Psychobiological Mechanisms of Costly Avoidance Behaviour

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Excessive avoidance behaviour is a cardinal symptom of anxiety and depressive disorders. Recent findings show that excessive avoidance is a better predictor of poor disease outcome than current levels of anxiety and depression. Even though avoidance plays an important role in anxiety and depression, little is known about the underlying psychobiological mechanisms. Moreover, there is a lack of previous studies that assess approach-avoidance behaviour with ecologically-valid paradigms. Therefore, we developed a novel fearful avoidance task (FAT) in which multiple reward and threat levels are integrated under high arousal. Concomitantly, we measured startle responses (study 1, N=343) and neural responses (fMRI, study 2, N=29) to identify the psychobiological mechanisms that are involved in approach-avoidance decisions. In both studies, our task was successful in creating an approach avoidance conflict. In the first study we did not find a strong link between avoidance behaviour and defensive responses, suggesting that there are also other mechanisms involved in avoidance. Behavioural results suggested a role for appetitive processing, which is further investigated the second study. In the second study we found that both appetitive and defensive processes are present during presentation of the offer and anticipation of the outcome. Taken together, our results suggest that avoidance behaviour is likely driven by a combination of appetitive and defensive mechanisms. Future analyses will have to demonstrate whether the found activity in appetitive and defensive regions is indeed related to avoidance behaviour.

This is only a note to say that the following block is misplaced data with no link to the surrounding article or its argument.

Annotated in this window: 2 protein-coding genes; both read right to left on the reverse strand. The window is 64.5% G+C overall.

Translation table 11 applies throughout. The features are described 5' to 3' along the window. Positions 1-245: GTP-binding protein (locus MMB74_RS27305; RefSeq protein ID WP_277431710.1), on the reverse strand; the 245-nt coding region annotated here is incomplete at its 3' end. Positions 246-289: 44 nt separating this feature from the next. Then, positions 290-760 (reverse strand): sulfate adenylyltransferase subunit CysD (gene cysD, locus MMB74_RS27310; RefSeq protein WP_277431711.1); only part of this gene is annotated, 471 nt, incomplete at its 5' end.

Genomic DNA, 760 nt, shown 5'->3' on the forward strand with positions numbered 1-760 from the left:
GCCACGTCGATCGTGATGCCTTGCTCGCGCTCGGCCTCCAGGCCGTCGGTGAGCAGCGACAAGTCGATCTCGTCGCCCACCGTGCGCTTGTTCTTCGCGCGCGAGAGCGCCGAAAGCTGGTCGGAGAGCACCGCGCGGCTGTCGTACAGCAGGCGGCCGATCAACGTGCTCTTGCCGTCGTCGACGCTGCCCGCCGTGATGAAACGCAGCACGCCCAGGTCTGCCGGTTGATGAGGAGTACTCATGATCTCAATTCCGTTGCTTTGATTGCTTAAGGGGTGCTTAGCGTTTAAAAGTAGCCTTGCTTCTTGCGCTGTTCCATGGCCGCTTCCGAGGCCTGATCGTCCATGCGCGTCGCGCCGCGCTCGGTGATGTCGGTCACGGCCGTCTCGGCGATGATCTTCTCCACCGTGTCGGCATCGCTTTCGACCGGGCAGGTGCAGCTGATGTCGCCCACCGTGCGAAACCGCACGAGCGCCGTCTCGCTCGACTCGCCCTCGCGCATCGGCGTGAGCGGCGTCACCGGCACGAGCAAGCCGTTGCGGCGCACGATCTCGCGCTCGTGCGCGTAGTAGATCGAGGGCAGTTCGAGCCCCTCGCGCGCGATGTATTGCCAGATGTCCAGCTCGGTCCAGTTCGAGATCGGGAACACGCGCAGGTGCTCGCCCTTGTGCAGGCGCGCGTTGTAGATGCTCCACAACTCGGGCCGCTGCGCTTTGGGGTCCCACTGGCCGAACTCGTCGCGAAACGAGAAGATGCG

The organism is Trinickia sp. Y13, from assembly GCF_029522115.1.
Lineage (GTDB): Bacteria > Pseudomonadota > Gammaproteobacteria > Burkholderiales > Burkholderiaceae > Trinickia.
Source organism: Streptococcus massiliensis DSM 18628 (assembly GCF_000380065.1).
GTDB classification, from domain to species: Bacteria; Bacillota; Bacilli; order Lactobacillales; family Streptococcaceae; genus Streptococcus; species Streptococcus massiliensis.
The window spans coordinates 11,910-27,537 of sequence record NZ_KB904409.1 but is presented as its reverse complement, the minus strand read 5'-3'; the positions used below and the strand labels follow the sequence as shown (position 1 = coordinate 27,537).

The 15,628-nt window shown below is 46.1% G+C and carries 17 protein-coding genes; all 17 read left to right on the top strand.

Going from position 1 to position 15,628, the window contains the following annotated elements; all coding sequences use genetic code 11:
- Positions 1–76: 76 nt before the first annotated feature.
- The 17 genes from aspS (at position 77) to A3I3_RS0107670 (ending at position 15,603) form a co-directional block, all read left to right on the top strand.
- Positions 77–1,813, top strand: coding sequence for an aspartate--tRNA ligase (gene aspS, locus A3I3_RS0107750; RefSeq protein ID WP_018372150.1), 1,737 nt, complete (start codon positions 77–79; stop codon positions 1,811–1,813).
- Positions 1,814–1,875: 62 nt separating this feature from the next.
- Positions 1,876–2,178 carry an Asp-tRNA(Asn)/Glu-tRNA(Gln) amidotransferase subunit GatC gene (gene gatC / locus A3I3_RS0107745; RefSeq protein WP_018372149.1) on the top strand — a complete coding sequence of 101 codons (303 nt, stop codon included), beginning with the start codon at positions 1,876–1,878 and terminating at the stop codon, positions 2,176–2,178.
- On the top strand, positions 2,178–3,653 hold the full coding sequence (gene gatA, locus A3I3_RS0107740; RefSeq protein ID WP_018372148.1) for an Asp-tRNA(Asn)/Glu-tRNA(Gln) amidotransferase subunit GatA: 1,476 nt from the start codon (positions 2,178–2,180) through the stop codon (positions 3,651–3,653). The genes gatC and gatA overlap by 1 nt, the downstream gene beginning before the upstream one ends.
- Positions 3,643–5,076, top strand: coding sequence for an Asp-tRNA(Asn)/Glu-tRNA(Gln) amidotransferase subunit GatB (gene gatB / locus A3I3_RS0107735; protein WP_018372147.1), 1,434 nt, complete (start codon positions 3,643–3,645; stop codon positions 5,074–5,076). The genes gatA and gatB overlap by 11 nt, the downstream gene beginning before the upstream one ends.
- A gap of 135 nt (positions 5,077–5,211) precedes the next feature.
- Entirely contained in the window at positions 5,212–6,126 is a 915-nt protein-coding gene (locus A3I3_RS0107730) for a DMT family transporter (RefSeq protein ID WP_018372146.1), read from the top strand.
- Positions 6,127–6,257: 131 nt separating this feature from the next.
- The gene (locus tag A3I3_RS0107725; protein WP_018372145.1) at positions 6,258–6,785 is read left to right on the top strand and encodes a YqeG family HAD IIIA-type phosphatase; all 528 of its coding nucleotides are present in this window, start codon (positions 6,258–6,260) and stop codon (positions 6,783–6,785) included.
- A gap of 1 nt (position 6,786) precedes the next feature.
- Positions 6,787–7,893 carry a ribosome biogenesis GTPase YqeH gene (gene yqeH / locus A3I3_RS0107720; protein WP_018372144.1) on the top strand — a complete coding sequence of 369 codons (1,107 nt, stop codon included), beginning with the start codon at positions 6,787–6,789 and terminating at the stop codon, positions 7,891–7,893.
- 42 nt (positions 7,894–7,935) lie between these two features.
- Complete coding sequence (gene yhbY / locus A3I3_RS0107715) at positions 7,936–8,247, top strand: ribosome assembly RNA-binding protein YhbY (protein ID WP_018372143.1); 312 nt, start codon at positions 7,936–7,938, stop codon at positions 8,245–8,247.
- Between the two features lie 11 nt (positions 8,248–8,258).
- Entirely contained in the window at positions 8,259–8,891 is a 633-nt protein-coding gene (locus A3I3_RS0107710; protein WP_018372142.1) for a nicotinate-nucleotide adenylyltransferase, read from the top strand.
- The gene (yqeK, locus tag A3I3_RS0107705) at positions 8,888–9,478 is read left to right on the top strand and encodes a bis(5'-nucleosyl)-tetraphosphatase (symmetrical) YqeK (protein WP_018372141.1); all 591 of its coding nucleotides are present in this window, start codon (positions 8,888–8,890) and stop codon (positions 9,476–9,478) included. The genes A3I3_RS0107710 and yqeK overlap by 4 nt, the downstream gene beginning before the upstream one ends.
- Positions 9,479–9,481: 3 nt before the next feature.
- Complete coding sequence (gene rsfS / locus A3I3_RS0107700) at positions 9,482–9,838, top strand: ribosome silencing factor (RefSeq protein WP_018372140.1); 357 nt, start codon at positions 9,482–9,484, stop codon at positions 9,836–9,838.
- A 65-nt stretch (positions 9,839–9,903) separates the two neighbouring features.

Faculteit der Sociale Wetenschappen